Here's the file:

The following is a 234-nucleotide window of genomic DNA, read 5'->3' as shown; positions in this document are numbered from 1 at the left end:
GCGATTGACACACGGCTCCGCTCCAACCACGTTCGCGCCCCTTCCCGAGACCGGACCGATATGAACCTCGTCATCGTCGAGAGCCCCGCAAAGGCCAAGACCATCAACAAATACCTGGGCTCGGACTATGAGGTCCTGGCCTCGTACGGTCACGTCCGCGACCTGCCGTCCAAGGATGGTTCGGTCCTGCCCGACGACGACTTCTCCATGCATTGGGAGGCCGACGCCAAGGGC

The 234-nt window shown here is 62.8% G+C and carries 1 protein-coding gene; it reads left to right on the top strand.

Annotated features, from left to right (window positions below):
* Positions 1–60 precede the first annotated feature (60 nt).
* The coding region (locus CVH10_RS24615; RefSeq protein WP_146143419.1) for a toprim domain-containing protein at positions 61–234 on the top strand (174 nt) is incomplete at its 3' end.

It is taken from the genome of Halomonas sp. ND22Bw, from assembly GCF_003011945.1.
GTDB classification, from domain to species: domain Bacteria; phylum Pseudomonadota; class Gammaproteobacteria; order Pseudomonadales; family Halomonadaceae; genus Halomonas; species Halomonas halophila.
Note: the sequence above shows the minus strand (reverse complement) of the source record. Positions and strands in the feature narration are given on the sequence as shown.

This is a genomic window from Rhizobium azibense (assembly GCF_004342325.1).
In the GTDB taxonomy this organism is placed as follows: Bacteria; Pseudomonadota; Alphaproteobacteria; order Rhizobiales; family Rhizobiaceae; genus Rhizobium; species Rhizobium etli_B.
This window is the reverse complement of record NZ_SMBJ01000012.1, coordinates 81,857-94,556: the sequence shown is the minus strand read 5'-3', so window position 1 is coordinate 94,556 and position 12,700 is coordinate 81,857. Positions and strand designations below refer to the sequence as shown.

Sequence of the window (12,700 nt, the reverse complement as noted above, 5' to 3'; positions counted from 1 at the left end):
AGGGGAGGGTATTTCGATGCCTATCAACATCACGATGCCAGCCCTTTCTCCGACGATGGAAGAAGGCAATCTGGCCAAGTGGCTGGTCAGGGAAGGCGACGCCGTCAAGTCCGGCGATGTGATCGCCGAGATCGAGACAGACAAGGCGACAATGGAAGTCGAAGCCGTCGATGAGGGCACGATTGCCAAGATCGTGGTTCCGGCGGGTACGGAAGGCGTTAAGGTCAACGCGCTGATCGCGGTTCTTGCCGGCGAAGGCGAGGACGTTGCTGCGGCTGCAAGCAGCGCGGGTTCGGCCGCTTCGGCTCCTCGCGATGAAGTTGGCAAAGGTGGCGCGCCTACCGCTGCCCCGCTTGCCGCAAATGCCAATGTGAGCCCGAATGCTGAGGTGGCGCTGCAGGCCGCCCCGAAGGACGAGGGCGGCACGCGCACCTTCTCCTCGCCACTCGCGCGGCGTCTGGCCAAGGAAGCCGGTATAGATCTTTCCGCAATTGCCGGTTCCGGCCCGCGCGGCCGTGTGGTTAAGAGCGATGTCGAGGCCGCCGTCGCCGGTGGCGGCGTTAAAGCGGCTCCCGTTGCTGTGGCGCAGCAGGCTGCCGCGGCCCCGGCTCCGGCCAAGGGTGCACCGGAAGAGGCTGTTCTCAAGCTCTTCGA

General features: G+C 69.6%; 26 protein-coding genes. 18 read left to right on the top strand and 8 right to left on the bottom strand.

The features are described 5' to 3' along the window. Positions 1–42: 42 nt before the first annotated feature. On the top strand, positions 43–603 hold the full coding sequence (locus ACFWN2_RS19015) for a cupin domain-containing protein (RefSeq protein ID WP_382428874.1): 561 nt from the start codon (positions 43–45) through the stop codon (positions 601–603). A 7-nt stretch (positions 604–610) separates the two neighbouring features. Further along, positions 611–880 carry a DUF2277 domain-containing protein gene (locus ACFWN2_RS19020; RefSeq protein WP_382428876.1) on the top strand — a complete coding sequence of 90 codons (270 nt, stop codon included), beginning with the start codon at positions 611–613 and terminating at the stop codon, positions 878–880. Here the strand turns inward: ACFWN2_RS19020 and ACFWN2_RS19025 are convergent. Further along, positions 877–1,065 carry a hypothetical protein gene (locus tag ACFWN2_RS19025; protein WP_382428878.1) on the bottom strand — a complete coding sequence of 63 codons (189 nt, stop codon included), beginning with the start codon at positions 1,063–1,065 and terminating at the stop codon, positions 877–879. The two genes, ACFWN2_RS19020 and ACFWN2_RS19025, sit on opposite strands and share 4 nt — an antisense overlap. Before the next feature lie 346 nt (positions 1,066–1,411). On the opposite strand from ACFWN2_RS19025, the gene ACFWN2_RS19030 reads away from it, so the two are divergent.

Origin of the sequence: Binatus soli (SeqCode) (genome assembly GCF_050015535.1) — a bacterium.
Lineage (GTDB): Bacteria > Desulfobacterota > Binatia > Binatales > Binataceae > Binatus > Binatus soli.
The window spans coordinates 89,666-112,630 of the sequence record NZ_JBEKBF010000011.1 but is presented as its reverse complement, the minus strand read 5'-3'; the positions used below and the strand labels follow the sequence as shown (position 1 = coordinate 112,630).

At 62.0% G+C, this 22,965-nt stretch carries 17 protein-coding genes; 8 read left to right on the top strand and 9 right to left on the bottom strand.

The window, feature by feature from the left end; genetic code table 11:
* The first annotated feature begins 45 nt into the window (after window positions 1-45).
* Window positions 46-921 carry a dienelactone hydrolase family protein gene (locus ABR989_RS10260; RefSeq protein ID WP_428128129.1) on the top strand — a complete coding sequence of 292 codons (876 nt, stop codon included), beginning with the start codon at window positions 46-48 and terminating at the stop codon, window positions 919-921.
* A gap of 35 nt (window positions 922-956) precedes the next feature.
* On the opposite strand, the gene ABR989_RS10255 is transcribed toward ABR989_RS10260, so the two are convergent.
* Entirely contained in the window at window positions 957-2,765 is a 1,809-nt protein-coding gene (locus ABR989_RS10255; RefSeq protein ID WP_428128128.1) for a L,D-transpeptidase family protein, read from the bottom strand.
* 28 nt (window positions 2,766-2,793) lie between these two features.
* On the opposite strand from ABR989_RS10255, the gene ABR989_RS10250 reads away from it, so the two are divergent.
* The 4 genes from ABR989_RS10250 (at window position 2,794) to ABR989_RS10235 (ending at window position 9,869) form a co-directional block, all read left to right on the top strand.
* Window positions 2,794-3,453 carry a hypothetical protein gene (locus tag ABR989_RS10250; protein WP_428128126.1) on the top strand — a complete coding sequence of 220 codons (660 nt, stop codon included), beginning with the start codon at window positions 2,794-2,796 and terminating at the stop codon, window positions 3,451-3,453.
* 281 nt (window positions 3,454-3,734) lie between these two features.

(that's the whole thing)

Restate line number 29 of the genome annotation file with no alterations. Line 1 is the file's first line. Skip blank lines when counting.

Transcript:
* The 4 genes from ABR989_RS10250 (at window position 2,794) to ABR989_RS10235 (ending at window position 9,869) form a co-directional block, all read left to right on the top strand.